Especially now, individuals must own their development. And there are countless ways they can do that. But the reality is that the likelihood that action will be taken goes way up when leaders offer their active support.

The Leader’s Role

Many leaders struggled to support their employees’ development before the pandemic; and the new virtual environment offers even greater challenges. Yet, this is the ideal time for leader to learn as well… and to develop new skills and institute new routines and practices to enhance their effectiveness now and after this crisis passes.

  • Revisit and update existing development goals, taking into consideration what’s needed now and what’s going to be needed in the future.
  • Offer more than moral support. Remove barriers, offer concrete suggestions, and provide the actual resources employees need to pursue learning goals.
  • Find creative on-the-job, in-the-workflow ways to enable the development people need. Classes might or might not be available and our go-to activities may not be what people need right now. We must to challenge ourselves (leaders and employees alike) to look harder and get more creative.
  • Build development debriefs into each conversation with employees. While this has always been important, it’s even more critical now given the distance and disorientation experienced by many. Employees need help pausing and processing the product of their efforts. From a leadership perspective, these conversations may also offer insights that will benefit others on the team.

The power of individual choices and leaders who appreciate and enable development can’t be overstated. Yet, when executive and organizational support are added to the mix, you’ve got an unbeatable formula for success.

The Organizational and Executive Role

Working with organizations across the US over the past several weeks, it’s clear to me that considerable effort is being invested in supporting the growth and development of the increasingly virtual workforce. The most effective practices I’ve observed range from simple and completely budget neutral to more sweeping and systemic.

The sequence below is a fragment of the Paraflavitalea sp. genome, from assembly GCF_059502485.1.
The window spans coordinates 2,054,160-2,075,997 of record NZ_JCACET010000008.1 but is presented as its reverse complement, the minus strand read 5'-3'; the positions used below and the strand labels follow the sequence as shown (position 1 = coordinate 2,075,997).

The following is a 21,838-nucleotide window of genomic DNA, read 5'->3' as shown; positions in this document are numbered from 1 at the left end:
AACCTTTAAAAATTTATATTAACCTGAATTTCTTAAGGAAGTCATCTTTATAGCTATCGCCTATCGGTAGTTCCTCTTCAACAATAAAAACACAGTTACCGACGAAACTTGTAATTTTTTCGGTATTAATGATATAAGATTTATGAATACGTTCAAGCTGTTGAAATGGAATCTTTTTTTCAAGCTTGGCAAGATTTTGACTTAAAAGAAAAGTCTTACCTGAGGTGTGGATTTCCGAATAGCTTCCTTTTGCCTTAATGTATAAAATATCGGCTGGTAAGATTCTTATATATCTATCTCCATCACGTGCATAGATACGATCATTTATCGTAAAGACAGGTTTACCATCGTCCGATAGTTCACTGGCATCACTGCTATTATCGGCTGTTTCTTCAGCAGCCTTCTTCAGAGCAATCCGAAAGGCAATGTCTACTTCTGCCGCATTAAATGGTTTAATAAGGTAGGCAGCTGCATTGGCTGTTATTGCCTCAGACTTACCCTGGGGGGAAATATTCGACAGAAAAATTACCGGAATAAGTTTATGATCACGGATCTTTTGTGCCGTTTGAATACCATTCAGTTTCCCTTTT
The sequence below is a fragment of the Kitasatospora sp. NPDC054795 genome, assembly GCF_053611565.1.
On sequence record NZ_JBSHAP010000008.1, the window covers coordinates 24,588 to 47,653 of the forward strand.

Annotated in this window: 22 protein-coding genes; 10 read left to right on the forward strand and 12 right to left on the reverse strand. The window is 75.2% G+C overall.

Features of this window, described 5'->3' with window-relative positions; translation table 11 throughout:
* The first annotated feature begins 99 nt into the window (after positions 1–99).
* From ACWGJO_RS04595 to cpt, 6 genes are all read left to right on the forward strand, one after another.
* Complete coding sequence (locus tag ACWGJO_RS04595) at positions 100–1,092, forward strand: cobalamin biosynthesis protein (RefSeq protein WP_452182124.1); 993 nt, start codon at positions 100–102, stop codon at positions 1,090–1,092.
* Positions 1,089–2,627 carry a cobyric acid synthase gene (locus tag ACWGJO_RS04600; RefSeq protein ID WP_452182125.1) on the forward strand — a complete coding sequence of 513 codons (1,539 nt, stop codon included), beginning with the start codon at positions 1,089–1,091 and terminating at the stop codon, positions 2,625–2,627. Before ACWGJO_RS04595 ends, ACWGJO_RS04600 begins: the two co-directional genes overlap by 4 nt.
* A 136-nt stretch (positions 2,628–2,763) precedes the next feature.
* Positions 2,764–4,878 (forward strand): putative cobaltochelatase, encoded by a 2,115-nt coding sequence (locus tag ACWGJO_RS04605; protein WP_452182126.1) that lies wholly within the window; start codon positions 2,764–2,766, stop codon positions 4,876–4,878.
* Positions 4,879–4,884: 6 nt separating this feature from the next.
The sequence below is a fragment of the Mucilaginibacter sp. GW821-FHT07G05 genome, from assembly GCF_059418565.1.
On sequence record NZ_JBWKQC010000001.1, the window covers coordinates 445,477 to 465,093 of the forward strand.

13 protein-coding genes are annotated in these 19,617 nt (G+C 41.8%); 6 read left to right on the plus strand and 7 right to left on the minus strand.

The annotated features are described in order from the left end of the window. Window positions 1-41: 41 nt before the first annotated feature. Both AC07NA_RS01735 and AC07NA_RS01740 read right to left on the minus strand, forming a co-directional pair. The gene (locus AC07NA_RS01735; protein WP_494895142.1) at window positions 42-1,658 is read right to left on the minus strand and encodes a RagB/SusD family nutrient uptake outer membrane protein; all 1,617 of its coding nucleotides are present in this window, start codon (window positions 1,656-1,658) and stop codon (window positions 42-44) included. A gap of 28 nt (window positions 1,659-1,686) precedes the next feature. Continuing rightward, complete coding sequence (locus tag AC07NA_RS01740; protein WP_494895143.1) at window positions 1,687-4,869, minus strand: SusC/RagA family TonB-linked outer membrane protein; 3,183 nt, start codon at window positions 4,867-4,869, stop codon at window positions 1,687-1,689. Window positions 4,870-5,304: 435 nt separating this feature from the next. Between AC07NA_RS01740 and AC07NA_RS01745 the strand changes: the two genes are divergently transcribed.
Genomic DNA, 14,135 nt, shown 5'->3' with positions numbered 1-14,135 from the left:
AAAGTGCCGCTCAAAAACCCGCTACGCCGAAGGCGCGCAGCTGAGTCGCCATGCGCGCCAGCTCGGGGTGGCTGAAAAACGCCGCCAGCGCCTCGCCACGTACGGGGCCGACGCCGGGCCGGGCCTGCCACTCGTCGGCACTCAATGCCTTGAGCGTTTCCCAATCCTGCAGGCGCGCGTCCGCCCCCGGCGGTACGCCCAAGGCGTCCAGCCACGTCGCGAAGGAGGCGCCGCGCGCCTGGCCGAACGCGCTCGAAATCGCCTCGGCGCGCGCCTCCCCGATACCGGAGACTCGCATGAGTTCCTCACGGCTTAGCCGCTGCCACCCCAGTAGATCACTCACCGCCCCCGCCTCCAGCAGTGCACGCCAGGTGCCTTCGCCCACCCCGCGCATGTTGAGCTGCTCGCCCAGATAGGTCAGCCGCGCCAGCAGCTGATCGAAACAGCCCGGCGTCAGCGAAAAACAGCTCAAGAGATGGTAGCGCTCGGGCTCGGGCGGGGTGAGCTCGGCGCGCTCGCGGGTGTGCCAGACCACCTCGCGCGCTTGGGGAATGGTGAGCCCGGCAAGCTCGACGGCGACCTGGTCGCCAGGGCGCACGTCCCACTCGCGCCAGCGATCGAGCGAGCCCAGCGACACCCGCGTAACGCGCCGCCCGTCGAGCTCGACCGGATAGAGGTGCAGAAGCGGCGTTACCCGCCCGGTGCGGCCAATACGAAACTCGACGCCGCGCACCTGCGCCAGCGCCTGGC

Finding approaches that align with your organization’s situation and resources is key. Here’s a starter list.

  • Put your money where their minds are. Send a clear message about the importance of development by continuing to fund relevant learning. Offer a small stipend for educational reimbursement to signal your commitment.
  • Endorse and promote learning efforts. Even if money is tight, support is free. The ‘do-it-yourself’ approach to development previously described costs literally nothing and can immediately magnify results.
  • Lead with learning. Encourage executives to demonstrate a growth orientation. They need to highlight what the organization and they personally are learning throughout this process. It’s critical to emphasize the insights derived from challenges and mistakes and to publish lessons learned during this time.
  • Make resources available. Even MIT is making all of its classes available for free. So, open the vault and let people access the learning that is available within your organization. Remove level or audience requirements; now is the time for a generous approach to development.
  • Think beyond the class. There are countless cost-effective alternatives to traditional classroom learning. Beyond virtual workshops and webinars where so much learning is happening now, there’s also microlearning, structured developmental experiences, self-study, and coach-based development. This is a wonderful opportunity for low-risk experiments that will perhaps spark new practices that will serve all of us well after the crisis passes.

We’re going to come out on the other side of this and look back on this extraordinary period and ask ourselves: How did I use the time. I hope your answer includes learning. Because we can all make the most of sheltering in place by developing in place as well.

Feel free to download this infographic/job aid that summarizes this article as well as a reflection, discussion and action guide that employees and leaders can use to plan how to make development happen now.


2 comments on “Develop in Place While Sheltering in Place

    • Julie Winkle Giulioni on

      Lovely to hear from you, Anji. I always appreciate your comments. We are well. How about you and your family? As for the research, I was pretty surprised too. Who would have guessed that maintaining focus, isolation, and developing new routines would be more challenging than technology glitches as people transition to working from home? And the fact that 75% of us have the same amount of time or more for learning and development offers a terrific opportunity for growth. Stay safe!

      Reply